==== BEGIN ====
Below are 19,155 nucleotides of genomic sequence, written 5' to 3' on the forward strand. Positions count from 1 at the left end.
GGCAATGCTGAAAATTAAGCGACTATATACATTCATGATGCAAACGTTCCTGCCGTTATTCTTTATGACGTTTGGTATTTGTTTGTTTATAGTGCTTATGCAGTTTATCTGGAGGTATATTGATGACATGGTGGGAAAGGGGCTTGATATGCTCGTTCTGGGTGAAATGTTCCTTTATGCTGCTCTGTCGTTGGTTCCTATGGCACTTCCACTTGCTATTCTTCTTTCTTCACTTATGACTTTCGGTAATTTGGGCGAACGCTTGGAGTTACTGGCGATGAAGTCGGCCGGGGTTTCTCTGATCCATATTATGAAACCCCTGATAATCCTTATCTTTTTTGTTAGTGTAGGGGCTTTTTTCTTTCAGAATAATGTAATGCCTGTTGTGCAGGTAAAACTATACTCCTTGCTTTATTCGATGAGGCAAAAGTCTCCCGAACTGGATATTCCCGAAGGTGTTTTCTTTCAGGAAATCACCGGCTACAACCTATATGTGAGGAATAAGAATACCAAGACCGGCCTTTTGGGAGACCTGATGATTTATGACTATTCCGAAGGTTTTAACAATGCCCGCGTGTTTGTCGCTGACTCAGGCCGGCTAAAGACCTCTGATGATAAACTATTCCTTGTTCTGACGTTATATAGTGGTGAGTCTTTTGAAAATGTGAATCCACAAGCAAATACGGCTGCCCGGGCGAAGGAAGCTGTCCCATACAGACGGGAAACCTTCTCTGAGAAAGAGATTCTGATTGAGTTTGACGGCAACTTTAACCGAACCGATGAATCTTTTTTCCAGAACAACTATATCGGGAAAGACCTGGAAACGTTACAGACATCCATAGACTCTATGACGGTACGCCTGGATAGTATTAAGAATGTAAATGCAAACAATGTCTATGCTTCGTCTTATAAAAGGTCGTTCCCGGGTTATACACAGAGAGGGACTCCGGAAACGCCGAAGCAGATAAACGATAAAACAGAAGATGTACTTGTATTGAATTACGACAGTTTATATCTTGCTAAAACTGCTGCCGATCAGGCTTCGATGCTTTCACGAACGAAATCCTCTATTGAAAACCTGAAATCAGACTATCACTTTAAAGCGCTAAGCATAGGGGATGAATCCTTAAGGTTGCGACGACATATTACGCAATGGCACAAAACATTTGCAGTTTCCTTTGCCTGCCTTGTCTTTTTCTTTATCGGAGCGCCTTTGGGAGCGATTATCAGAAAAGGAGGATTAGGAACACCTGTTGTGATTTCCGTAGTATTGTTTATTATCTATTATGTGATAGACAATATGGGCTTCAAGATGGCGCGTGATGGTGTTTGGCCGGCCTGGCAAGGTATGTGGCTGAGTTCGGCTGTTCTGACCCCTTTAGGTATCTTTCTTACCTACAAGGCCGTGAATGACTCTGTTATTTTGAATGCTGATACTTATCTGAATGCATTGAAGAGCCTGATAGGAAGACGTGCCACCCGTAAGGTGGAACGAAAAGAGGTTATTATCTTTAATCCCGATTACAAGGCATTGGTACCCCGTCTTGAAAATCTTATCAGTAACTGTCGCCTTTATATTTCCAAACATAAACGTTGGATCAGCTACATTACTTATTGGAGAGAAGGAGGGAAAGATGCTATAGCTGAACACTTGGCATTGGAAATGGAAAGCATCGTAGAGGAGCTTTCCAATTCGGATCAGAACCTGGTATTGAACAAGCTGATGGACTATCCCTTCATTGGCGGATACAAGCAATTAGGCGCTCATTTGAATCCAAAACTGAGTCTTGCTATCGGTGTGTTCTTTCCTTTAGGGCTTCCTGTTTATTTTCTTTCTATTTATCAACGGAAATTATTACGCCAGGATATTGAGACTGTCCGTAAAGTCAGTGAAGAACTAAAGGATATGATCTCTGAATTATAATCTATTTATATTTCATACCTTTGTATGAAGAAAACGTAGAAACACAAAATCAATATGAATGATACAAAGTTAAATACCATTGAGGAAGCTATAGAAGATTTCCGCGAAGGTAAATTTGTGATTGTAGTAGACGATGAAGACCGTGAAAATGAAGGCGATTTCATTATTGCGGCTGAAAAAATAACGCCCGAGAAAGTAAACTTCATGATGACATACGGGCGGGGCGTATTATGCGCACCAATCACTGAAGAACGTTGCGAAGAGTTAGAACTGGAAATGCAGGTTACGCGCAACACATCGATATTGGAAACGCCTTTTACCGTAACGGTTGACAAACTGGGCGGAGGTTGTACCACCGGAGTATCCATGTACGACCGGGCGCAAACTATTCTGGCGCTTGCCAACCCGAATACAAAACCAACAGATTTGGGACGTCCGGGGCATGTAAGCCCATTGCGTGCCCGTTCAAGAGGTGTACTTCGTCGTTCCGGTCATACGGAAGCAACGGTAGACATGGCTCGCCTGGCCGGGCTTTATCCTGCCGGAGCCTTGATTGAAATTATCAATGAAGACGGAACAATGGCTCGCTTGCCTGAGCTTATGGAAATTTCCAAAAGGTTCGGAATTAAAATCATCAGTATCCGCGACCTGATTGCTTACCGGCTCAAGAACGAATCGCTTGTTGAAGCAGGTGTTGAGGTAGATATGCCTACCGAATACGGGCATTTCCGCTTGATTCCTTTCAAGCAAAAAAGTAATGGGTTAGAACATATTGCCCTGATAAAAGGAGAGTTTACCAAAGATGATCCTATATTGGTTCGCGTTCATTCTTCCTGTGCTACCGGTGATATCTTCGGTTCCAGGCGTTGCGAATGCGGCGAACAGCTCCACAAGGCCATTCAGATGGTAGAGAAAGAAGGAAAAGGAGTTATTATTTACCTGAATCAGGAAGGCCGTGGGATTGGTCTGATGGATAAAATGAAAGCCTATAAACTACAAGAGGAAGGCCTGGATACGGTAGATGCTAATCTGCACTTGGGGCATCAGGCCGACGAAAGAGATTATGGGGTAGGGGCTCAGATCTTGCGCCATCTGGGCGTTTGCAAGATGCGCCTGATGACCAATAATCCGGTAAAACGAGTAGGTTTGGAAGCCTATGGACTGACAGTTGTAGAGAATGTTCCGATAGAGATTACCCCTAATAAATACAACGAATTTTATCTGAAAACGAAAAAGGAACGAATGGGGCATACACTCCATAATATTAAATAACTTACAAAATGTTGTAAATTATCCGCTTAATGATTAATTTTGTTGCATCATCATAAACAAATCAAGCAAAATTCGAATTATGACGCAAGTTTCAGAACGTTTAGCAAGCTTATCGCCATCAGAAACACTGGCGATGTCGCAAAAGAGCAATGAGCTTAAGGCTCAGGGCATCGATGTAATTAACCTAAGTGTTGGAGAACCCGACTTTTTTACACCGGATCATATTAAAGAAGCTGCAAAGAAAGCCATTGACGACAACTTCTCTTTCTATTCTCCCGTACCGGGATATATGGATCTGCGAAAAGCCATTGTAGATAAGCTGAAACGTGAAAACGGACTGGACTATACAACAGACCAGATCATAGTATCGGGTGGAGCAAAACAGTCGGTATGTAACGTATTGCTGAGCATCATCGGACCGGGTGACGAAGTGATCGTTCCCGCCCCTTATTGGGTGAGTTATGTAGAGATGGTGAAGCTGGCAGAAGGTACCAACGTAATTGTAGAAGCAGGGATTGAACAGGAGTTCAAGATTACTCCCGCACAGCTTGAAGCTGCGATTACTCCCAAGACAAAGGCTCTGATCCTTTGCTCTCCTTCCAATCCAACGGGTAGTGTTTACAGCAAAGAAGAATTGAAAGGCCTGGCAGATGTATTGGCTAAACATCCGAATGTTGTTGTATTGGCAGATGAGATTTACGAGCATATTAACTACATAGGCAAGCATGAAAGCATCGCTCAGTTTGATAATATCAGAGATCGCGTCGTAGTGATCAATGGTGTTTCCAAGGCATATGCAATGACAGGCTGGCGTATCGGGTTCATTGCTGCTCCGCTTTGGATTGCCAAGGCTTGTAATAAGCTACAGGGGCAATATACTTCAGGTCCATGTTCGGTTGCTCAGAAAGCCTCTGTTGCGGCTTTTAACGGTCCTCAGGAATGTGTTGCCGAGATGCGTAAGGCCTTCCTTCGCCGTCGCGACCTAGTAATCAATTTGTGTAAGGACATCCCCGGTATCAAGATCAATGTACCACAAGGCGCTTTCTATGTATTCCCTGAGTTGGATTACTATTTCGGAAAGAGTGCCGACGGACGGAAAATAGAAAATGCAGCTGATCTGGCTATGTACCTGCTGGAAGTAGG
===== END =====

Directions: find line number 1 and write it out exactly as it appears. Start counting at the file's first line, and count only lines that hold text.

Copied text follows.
Below are 19,155 nucleotides of genomic sequence, written 5' to 3' on the forward strand. Positions count from 1 at the left end.